CNN, Brazile part ways amid renewed WikiLeaks controversy

Democratic National Committee Chair Donna Brazile talks with attendees in the crowd before the start of the debate betweenDemocratic U.S. vice presidential nominee Senator Tim Kaine and Republican U.S. vice presidential nominee Governor Mike Pence at Longwood University in Farmville, Virginia, U.S., October 4, 2016. REUTERS/Joe Raedle/POOL

NEW YORK (Reuters) - CNN cut ties with political commentator and interim Democratic National Committee Chairwoman Donna Brazile after leaked emails suggested she offered advisers to Hillary Clinton advance information about presidential debate questions, the news network reported on Monday.

Brazile came under fire earlier this month after a hacked email published by WikiLeaks showed she may have tipped off the Democratic presidential nominee’s campaign about a March CNN town-hall debate question about the death penalty.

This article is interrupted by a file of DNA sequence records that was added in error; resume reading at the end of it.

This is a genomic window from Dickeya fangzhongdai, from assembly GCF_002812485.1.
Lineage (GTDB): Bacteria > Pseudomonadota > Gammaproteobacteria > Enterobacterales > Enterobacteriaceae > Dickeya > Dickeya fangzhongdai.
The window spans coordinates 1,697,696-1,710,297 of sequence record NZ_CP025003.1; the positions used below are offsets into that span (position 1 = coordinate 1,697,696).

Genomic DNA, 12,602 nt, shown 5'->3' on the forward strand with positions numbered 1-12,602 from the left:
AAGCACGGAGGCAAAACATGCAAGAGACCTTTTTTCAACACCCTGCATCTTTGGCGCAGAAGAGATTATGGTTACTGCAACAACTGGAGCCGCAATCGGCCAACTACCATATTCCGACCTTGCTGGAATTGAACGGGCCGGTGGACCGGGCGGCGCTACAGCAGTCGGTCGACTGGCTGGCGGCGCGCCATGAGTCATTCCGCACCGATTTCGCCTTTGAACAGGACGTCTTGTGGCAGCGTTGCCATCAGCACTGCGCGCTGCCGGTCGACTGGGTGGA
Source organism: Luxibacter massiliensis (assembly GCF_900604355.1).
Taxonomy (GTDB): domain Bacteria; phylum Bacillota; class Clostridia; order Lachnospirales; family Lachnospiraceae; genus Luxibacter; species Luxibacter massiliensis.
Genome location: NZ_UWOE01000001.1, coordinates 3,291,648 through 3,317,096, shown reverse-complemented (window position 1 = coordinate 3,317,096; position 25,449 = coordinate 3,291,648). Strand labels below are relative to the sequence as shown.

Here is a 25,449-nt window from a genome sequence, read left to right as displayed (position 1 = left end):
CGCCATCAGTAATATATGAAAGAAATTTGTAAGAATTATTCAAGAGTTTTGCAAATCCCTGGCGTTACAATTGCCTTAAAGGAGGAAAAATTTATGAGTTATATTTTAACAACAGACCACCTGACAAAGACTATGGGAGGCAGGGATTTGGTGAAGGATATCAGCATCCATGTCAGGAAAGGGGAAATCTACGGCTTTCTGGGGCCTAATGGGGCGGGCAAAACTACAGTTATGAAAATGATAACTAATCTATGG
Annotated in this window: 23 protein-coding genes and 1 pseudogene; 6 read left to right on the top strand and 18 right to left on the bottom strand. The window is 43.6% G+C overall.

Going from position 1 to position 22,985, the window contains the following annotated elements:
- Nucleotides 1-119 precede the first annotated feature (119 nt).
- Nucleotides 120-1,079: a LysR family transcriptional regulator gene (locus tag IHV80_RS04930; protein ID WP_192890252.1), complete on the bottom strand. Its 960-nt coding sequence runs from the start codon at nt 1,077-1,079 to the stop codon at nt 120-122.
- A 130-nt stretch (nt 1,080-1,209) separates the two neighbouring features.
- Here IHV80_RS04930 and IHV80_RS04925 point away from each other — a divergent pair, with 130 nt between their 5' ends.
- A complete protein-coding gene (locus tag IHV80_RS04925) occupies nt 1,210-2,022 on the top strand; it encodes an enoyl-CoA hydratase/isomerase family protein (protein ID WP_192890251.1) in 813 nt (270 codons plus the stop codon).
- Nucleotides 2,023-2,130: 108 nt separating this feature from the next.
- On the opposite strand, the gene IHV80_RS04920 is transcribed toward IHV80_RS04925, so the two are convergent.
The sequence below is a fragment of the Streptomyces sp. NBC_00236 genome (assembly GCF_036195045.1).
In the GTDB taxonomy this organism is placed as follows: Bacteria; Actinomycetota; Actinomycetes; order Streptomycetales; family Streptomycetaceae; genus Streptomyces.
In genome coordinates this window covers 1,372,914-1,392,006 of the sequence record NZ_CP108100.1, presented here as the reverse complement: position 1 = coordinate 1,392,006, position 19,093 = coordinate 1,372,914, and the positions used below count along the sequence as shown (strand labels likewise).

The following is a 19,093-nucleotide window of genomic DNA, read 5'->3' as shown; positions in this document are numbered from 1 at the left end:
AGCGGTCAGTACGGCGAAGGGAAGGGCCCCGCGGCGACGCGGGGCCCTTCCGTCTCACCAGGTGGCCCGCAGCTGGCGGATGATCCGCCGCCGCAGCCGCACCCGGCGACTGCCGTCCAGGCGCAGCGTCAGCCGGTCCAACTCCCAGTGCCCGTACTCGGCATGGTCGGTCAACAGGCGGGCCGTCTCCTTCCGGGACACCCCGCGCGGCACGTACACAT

CNN announced her departure after a subsequent leaked email showed she said she was privy to “questions in advance” and offered to “send a few more.” Brazile had offered the network her resignation earlier this month, CNN reported.

Brazile previously denied allegations that she gave the Clinton campaign information about debate questions ahead of time, according to media reports.

Brazile, currently serving as interim head of the DNC, did not immediately respond to a request for comment but posted several tweets on Monday as the news broke.

“Thank you @CNN,” Brazile tweeted. “Honored to be a Democratic strategist and commentator on the network. Godspeed to all my former colleagues.”

Republican presidential nominee Donald Trump has repeatedly criticized CNN, alleging it is biased against his campaign.

A Clinton spokesman said in an email the campaign would not comment “on the authenticity of any individual emails that have been hacked by the Russian government.”

FBI Director James Comey said on Friday the agency was probing more emails that might relate to Clinton’s use of a private email server while she was secretary of state.

Reporting by Amy Tennery; Editing by Peter Cooney